Andrew Adamson was the director of Shrek, which was also built out of borrowed, junky new-Hollywood gestures (slow-mo running from a giant explosion, etc.). At the time, I (and most other people, I think) thought they were making fun of that stuff – they certainly got away with it because they framed it that way. But at the time, one of my friends complained that Shrek seemed to him truly secondhand, nerdy and ingrown, and in retrospect, I think he may have been right. In Narnia, which has no claim to being a “parody” of anything, the bullshit is still slathered on suffocatingly thick in every scene. The final battle begins with a near-silent shot of the two armies racing at each other, whooshing into violent sound when they hit. You know what I’m talking about because you’ve seen it before. Like, on Xbox. The whole movie seemed to have been directed that way: “Yeah, then the wolves will, like, run at the camera and we’ll do one of those things where the middle one, like, jumps over it, you know what I mean?” “I totally know what you mean.” “Yeah, and then when he’s fighting this guy, he’ll like whip the sword around before he gets him with it, like, whop whop whop BOOM, you know?” “Totally.”
Production design was pretty good. Some CGI animals were better than others; talking animal effects were done well. The goat-leg effect was very nicely handled. Tilda Swinton did a good bad guy, I thought, actually playing the personality traits of selfishness and cruelty rather than just “being evil.” The kids were okay – the little girl had the heaviest screen-time-to-age ratio to carry and did a very good job. The other girl was very conscientious but didn’t seem to know how best to maneuever the big lips that got her cast in the first place. The “bad” kid, Edmund, had the right young Brit look and used it serviceably. The eldest brother, Peter, looked like Prince William and that was about it for him.
After the screening, the director, the producer, the four kids, the ice queen, and the goat man were all present. The ice queen and the goat man both made a point of referring to their own “bad acting” and sliding sideways out of questions about their thoughts on the film. Even the kids – who at this early stage of their long publicity tour were, we imagined, practicing their faux-interview skills on us – even the kids seemed reluctant to say outright that they liked the movie, though they eventually found their way into saying stuff like “it actually surpassed my expectations.” The youngest girl, Georgie Henley, was extremely composed and well-spoken for a 10-year-old, which of course got chuckles from the audience. I thought she was charming too, and also felt guilty that I was participating in this “isn’t that precocious!” response that was probably fairly demeaning to her. When asked whether she wanted to stick with acting as a career, she answered, seriously, “Well, I’m still very young. I’m interested in many different things – right now I just think of acting kind of as an option.” Everyone chuckled, even though this was a perfectly reasonable, intelligent answer. Georgie, I’m sorry. I’m also sorry that the movie is so junky, but you seemed like you’ll rise above it.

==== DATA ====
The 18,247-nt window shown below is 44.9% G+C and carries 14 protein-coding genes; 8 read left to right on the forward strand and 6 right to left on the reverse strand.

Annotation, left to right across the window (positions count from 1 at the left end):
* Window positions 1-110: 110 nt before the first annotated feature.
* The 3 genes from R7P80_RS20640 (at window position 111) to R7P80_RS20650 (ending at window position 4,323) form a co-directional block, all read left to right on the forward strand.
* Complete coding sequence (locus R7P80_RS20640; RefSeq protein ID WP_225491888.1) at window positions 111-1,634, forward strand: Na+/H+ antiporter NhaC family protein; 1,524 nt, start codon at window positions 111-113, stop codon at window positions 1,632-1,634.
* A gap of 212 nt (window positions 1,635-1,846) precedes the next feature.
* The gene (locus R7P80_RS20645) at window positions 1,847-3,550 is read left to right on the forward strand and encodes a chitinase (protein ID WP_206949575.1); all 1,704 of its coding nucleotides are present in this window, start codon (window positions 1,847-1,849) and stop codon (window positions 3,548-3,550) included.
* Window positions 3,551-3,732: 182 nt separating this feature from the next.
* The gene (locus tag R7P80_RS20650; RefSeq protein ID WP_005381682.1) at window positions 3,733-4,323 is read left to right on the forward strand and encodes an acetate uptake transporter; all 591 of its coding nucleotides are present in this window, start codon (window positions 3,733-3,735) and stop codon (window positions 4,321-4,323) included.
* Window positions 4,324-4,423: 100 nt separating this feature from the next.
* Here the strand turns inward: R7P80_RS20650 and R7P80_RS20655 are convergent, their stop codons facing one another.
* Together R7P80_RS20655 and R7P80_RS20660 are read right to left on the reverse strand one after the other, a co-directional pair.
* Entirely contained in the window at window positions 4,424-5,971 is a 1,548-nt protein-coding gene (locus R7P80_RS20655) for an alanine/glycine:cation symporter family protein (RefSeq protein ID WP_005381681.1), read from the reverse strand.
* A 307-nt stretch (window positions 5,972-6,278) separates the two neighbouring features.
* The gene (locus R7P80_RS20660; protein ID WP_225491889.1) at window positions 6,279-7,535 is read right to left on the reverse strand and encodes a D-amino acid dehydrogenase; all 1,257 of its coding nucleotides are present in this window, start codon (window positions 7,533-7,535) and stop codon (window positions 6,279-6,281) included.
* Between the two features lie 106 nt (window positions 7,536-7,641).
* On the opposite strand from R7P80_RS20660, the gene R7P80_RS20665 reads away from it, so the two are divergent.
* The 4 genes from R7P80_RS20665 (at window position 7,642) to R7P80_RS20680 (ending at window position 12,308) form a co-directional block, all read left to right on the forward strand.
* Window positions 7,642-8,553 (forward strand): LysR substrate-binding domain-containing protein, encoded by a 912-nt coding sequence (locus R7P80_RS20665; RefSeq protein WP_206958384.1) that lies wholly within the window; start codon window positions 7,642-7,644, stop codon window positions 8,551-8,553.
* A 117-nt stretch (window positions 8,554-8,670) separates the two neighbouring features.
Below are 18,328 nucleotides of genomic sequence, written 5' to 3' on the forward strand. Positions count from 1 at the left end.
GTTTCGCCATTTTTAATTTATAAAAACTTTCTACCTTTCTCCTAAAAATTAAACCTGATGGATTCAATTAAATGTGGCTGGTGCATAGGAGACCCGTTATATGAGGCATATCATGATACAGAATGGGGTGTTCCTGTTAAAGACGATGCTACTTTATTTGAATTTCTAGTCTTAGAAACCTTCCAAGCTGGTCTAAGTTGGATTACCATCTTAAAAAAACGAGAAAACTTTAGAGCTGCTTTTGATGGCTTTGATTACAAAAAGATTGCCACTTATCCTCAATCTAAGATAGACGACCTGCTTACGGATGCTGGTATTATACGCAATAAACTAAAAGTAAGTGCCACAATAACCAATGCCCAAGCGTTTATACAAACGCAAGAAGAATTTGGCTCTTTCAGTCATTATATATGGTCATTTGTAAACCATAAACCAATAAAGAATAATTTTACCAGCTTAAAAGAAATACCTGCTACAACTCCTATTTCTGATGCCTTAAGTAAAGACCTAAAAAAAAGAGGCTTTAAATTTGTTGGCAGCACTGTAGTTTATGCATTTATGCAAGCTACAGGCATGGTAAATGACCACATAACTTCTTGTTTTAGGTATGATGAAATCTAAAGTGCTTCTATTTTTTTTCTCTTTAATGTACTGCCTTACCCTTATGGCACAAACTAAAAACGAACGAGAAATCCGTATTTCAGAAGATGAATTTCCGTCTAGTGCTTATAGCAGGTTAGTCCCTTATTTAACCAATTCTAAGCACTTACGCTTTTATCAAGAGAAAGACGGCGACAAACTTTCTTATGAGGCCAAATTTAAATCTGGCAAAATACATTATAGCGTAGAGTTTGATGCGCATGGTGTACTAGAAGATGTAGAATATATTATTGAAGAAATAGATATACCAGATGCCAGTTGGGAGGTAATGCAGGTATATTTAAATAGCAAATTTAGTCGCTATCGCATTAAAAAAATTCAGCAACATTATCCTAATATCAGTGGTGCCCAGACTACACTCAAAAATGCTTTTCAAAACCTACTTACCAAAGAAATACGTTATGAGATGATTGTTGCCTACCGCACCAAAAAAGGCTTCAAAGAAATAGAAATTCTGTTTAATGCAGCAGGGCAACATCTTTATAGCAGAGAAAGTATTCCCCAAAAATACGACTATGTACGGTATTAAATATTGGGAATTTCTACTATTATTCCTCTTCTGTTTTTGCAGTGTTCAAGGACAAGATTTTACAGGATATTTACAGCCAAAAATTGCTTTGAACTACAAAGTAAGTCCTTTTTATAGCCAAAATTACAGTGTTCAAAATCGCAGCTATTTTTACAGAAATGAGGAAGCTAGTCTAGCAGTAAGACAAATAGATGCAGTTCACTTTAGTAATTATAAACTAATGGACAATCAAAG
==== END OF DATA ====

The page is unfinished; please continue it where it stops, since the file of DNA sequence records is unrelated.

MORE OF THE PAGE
Tilda Swinton, by the way, had her hair dyed a violent, flourescent yellow and, in this context, came off as an alien visitor from celebrity-fashion land, possibly dangerous. Adamson, by contrast, seemed like a total long-haired tech geek. But that’s superficial of me.
One of his comments, I think, sheds some light on the movie’s horribleness. He said that unlike The Lord of the Rings or Harry Potter, this book posed problems for an adaptation not because it required cutting back but because it required fleshing-out: C.S. Lewis leaves important things unsaid and sketches his characters lightly. As examples of things that were added, Adamson mentioned various creature designs and the cracking-ice action sequence in the middle of the movie. But he missed the broader problem: Lewis didn’t create real characters or give us real reasons to care about them. The movie needed to show us something to get us involved; instead it dumps the same old garbage on us.
Ugh – I could just keep going on about this but I guess I should move on with my life.
Here is the only picture I could find of the first edition cover. Now, I’m not saying the movie should have looked like this illustration… but still, something to think about.
* It’s taken more than another whole week for me to actually write this and post it. Oops.
** Beth is telling me that, in fact, Aslan just told him to “clean his sword” (in the river, we must assume), and the next shot, of the sword entering the ground, was a cut-ahead to later, as he prepared to be knighted. Yeah, maybe. Whatever.